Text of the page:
PRO­FES­SIONAL PUZZLERS RE­VEAL THEIR SE­CRETS

The Sunday Telegraph (Sydney) - Body and Soul - - Mind -

or pro­fes­sional puzzler Kate Mepham, her days brim with cross­words to cre­ate, check­ing al­go­rithm-gen­er­ated su­dokus and co­or­di­nat­ing other puz­zle con­trib­u­tors. “Most days, I need to take time out from us­ing my brain as it is too alert and too switched on; like a mil­lion light bulbs lit up at once,” she says.

Just as com­pil­ing cross­words keeps Mepham’s brain ra­zor­sharp, it can have a sim­i­lar ef­fect on those who com­plete them reg­u­larly. A 2017 UK study found the more reg­u­larly peo­ple re­port do­ing word puz­zles, the bet­ter their brain func­tion in later life. And while there is much de­bate about whether puz­zles can stave off con­di­tions such as Alzheimer’s, the con­sen­sus is that any­thing that chal­lenges the grey mat­ter is worth­while, be it tak­ing up a new lan­guage or in­stru­ment.

Mepham says her years com­pil­ing cross­words and the other puz­zles like code­words have helped her cog­ni­tion no end. She tries to learn a new fact or skill ev­ery day – like mem­o­ris­ing the names of cap­i­tal cities or a new recipe – and sug­gests ev­ery­one does the same.

Well­be­ing is also an im­por­tant as­pect of her life. Each day she switches ‘screen space’ for ‘green space’; and af­ter a busy day, Mepham and her hus­band will go out on their bikes. “It re­ally clears the head,” she says.

She drinks lim­ited caf­feine and al­co­hol, fol­lows a plant-based diet and of­ten fin­ishes her day on the yoga mat. Mak­ing time to so­cialise with friends who share her in­ter­est in dogs, gar­den­ing, cook­ing and read­ing is also im­por­tant.

Here’s how other pro­fes­sional puzzlers keep their think­ing gear in tip-top shape... Chris Lan­caster, puz­zles ed­i­tor and cryp­tic-cross­word com­piler Train your brain while do­ing nor­mal ev­ery­day things. One of my favourites: add up the cost of items in your su­per­mar­ket trol­ley as you go around. When you pay, if you are within a cer­tain amount of the ac­tual cost of your haul, you can have a treat from your shop­ping as a re­ward.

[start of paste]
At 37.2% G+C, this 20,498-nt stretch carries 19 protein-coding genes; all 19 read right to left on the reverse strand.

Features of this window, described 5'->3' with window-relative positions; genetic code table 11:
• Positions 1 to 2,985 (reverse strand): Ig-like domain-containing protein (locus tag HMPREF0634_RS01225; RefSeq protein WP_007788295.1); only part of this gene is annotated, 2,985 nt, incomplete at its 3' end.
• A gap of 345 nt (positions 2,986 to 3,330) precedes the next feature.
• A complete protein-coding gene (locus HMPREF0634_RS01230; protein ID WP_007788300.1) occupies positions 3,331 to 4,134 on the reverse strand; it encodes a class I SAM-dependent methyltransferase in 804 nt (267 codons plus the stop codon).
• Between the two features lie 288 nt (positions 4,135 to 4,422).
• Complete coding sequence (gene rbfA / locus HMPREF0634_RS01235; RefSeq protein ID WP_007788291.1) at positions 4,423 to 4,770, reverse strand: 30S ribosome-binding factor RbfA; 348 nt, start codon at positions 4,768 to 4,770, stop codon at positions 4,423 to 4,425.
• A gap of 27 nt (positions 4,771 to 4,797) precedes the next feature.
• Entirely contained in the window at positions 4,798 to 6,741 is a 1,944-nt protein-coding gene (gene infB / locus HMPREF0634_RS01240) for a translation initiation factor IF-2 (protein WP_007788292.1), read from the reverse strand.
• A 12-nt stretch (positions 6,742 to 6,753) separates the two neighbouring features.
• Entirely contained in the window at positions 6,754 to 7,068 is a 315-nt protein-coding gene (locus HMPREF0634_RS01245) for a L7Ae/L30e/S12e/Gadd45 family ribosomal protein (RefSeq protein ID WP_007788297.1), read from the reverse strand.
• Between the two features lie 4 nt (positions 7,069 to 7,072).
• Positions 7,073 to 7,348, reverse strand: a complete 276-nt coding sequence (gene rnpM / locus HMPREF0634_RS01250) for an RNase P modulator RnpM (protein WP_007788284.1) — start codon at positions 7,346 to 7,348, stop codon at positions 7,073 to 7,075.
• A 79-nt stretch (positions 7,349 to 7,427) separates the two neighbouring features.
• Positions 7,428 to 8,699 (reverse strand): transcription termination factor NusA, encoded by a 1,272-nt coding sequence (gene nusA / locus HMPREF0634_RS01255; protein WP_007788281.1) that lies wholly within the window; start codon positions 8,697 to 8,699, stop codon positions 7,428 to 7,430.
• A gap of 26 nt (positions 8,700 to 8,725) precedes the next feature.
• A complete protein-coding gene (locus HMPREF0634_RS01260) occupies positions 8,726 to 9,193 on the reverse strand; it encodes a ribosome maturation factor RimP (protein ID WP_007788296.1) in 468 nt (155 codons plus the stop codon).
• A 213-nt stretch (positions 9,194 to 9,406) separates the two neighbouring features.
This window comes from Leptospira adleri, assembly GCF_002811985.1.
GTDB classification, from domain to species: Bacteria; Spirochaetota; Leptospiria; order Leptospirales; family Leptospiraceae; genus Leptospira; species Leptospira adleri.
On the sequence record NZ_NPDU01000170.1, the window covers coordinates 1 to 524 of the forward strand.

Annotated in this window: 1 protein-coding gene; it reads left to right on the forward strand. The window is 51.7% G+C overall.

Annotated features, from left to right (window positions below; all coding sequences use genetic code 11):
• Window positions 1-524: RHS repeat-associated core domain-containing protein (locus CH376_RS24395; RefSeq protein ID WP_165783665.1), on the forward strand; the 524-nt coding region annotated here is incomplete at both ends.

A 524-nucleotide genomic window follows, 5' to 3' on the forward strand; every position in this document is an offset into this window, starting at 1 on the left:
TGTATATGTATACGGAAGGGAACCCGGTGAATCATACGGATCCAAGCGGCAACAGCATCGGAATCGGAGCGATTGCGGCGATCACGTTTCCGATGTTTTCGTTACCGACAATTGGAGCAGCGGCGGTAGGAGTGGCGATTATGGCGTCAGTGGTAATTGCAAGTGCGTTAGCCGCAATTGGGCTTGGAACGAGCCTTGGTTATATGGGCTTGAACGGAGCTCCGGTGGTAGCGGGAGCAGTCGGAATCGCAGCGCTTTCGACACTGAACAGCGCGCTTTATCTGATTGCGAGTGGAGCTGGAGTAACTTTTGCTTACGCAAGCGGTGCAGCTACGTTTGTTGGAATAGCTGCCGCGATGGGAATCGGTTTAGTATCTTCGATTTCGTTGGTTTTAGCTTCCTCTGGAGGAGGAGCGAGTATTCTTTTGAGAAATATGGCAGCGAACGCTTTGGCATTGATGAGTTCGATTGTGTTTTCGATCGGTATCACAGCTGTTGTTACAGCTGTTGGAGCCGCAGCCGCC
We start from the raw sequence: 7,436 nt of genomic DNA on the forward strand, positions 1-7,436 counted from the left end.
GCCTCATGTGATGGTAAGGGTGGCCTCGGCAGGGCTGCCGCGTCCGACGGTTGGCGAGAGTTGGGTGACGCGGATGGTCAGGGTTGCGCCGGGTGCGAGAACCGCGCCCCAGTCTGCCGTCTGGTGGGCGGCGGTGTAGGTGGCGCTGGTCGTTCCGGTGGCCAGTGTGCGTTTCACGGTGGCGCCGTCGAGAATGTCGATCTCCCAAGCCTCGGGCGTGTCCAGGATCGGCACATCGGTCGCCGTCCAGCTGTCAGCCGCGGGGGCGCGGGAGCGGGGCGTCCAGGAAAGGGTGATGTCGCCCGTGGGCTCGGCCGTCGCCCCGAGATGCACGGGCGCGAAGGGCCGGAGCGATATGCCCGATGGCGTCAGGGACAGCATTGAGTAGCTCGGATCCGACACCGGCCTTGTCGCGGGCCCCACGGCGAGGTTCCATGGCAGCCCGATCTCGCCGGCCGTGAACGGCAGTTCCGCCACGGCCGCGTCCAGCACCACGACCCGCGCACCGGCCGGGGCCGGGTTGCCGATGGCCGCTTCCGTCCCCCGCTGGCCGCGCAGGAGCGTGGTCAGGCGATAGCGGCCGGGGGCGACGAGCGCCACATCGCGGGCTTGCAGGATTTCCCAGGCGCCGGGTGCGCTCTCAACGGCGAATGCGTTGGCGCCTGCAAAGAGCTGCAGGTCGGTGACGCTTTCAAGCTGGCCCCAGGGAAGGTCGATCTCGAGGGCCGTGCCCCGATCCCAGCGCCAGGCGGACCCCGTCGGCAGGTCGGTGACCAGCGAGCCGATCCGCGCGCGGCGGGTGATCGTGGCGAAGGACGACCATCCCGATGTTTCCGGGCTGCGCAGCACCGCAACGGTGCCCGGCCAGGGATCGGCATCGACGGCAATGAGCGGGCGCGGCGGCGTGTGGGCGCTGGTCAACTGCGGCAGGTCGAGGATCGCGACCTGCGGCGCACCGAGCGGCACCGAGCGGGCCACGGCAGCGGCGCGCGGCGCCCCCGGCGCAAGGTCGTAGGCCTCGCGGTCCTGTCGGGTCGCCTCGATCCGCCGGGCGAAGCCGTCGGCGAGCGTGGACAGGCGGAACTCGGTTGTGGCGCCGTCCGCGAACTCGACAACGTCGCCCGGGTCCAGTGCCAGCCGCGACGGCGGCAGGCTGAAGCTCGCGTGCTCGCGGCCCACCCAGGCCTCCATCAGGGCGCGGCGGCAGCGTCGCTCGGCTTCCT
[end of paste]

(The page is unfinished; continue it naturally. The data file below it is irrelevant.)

An­other favourite is to open the day’s news­pa­per to­wards the mid­dle, where you get mul­ti­ple small-news sto­ries per page, and then give your­self 30 sec­onds to mem­o­rise as many head­lines as you can. Then go away, make your­self a hot drink and then try to write down all the ones you can re­mem­ber be­fore check­ing how many you get right. John Halpern, cryp­tic-cross­word com­piler I keep my brain sharp by run­ning marathons. You don’t have to go that far, but it helps! When run­ning, one’s body is be­ing stretched and is fol­low­ing a rhyth­mic pat­tern. Prompted by pass­ing im­ages of street signs, many word­play ideas come to mind. Start look­ing for word­play in ev­ery­thing you see.; spin words around, like mak­ing ‘desserts’ into ‘stressed’. Make ana­grams of peo­ple’s names (for ex­am­ple, Meg Ryan be­com­ing Ger­many or Usain Bolt be­com­ing ablu­tions). Have fun. Make words out of car num­ber­plates. The way to get good at any­thing is to keep prac­tis­ing. And don’t be afraid to fail; it’s com­pletely OK to fail. Use mnemon­ics and rhymes to re­mem­ber a task Try not to use a list when do­ing the shop­ping Use men­tal arith­metic in­stead of a cal­cu­la­tor Dr Barry R Clarke, logic-puz­zles com­piler Try giv­ing pri­vate tu­to­ri­als in a sub­ject you’re skilled at. Or­gan­is­ing and pre­sent­ing the ma­te­rial in an or­der that some­one else can un­der­stand is a won­der­ful ex­er­cise in logic.

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